Although the nut 25 axially fixes the screw 324, the screw 324 can be rotated by handwheel 38 acting through gearbox 380 so that nonrotating driven nut 330 can be selectably caused to reciprocate along the axis of the screw. Gearbox 380 is mounted on bracket angle 381, which is transversely mounted by welding at the extreme righthand end of track 311 by its vertical downwardly projecting flange and with its long flange horizontal and projecting to the right. The horizontal flange of bracket angle 381 is drilled for mounting gearbox 380 by means of multiple screw and nut pairs 382. The horizontal flange of bracket angle 381 is at approximately the same height as the upper flange of the channels 312 and 313.

The trolley subassembly 340, shown in detail in FIG. 11, is very similar to the first trolley 40 of the first embodiment 10 of the present invention and uses most of the same components. The trolley subassembly 340 is mounted to reciprocate within track 311 between the inwardly facing flanges of the track. Trolley 340 is configured to support the actuator 203 of the choke under the track 311. Trolley 340 consists of a backbone plate body 41 mounting horizontal 45 and vertical 44 restraint rollers to maintain and control the position of trolley 340 within the guiding track 311. First trolley body 41 is a thick horizontal plate having a generally rectangular outline with a reduced width central “waist” and lightening holes.

Transverse horizontally drilled and tapped holes are located slightly below midheight near the four corners of the body 41 and each serves to mount a vertical support roller 44 on a shaft provided by a roller mounting screw 46. A rectangular prismatic flat crossbar 42 is transversely mounted underneath the body 41 at about midlength of the body 41. Two hex screws 47 engaged into drilled and tapped holes in the body 41 support the crossbar 42. In a drilled and tapped hole in the crossbar on the upper side of each of the upper outer tips of the crossbar 42, a vertical roller is mounted on the crossbar 42 by a mounting screw 46 that also supports a coaxial horizontal support roller 45.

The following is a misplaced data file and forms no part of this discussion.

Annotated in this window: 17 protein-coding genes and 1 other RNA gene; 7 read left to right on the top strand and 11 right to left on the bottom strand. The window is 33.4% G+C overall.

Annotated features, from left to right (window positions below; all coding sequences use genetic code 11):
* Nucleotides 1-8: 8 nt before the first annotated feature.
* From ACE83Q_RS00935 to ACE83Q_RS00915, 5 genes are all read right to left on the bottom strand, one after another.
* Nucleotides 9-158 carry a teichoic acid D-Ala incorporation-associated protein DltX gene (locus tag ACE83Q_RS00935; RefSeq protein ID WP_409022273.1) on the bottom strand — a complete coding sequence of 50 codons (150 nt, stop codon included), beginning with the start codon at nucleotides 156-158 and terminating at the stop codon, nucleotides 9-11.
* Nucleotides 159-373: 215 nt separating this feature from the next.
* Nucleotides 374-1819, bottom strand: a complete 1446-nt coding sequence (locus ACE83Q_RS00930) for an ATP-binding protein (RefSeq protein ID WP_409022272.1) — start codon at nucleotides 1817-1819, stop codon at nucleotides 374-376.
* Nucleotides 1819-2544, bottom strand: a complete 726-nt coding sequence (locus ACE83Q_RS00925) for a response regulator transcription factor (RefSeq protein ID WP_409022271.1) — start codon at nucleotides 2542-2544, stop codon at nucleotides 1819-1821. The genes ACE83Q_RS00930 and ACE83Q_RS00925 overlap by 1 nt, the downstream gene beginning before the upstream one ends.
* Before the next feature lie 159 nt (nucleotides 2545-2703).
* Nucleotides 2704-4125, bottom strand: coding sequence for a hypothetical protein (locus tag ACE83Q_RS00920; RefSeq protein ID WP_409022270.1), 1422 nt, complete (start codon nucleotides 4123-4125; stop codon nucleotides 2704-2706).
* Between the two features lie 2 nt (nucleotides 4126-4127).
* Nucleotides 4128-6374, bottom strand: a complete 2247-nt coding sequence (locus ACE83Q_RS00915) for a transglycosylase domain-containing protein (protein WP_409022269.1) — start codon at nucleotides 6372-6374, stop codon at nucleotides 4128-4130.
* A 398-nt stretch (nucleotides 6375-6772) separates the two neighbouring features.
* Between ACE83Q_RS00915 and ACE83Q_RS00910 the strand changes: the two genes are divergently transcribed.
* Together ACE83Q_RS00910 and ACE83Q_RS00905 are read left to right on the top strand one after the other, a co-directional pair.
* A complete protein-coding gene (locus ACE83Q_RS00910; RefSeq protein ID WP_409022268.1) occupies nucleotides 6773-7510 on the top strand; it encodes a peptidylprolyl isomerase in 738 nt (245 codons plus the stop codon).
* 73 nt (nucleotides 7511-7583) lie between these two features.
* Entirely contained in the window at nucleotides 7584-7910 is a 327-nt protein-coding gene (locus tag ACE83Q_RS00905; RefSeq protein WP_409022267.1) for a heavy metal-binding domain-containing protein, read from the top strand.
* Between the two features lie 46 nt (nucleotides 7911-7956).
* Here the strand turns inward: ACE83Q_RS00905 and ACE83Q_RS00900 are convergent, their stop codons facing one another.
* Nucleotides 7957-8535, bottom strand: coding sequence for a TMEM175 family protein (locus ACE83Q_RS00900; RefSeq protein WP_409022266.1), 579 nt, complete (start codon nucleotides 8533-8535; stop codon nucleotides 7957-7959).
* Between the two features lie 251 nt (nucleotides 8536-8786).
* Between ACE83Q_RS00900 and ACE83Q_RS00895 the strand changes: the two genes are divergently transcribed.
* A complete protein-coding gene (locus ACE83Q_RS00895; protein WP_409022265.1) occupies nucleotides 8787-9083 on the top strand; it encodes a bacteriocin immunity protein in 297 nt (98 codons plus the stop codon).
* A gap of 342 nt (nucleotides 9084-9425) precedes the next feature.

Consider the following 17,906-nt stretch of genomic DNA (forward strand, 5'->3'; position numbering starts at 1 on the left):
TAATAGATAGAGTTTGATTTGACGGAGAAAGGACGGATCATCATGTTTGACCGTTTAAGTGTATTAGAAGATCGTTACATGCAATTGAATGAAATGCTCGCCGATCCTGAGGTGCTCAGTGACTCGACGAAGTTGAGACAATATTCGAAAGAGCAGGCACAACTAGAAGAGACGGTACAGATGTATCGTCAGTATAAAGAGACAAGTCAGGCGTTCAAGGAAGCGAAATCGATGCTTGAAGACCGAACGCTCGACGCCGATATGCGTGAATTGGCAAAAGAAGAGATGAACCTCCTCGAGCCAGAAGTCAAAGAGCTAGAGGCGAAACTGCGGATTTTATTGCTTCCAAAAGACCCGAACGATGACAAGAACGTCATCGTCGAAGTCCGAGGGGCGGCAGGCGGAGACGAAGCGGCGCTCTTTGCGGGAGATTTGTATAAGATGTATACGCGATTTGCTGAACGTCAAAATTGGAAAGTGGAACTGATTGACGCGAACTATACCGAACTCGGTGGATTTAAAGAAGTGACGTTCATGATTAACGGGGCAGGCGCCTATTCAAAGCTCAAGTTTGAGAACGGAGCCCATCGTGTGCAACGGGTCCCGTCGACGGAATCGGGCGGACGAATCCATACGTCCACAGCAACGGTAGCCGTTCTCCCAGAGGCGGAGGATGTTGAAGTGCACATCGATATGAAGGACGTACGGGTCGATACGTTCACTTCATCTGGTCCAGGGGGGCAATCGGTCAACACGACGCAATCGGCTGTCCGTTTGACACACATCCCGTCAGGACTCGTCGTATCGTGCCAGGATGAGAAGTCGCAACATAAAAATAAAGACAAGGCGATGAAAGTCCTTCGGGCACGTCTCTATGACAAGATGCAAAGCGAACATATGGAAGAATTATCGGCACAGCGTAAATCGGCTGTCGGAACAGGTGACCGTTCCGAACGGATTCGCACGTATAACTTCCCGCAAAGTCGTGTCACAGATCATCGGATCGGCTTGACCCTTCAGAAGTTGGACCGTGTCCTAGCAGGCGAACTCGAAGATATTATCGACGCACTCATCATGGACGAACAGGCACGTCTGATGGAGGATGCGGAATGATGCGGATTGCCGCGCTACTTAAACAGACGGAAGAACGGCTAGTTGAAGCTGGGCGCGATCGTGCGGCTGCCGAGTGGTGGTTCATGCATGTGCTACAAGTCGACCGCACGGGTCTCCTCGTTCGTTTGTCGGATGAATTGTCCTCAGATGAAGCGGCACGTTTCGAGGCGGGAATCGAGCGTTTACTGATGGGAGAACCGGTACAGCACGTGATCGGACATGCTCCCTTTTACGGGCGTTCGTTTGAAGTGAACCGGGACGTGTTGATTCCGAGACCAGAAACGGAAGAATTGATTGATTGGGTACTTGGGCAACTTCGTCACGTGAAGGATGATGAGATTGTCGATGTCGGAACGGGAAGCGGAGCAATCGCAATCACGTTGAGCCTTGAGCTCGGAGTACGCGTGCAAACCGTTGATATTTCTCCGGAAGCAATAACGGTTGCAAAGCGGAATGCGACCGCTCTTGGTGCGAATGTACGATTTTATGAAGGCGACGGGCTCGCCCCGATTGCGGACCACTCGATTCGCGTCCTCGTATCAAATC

Dependent plates 43 are Y-shaped with the arms of the Y up and clearance holes at the upper tips of the Y and a pair of bolt holes at the bottom. The central notch of the Y permits the plates 43 to clear the crossbar 42. The holes at the upper end of the Y are positioned to be a slip fit to the horizontal roller mounting screws 46 and are positioned thereon. At both the left end and right end of trolley 340, the dependent plate 43 is typically spaced away from the body 41 by a short right circular cylindrical tubular second cylindrical spacer 49, which is concentrically mounted on a horizontal roller mounting screw 46 as shown in FIG. 6.

The actuator support crossbar 350 is a thick rectangular prismatic plate. The crossbar 350 is mounted horizontally at the bottom ends of the Y of the spaced apart parallel dependent plates 43 by means of mounting screws 52 engaged in the bottom holes of the plates 43 and drilled and tapped horizontal holes in crossbar 350. Crossbar 350 has on its center a vertical hanger screw hole 351. The hanger screw hole 351 mounts downwardly extending actuator hanger 367 for attaching to the choke actuator 203.

Transverse vertical attachment link 356 is a rectangular plate with a pair of through holes at its lower end symmetrically spaced apart from the plate vertical longitudinal midplane. A clearance through hole for the actuator screw 324 is located near the upper end of plate 356 on the vertical longitudinal midplane. Laterally offset equally to each side of the clearance hole in plate 356 are two through holes that are aligned with the bolt holes in driven nut 330 and with which the driven nut is attached to plate 356 using screw 18 and nut 19. In addition, the transverse face of the trolley body 41 has two horizontal drilled and tapped holes at midheight of the body plate 41and equispaced from the longitudinal centerplane of the body 41. The spacing of these holes in body 41 is the same as that of the lower holes in plate 356 and link attachment screws 357 are engaged through these holes to attach link plate 356 to the body 41 of trolley 340.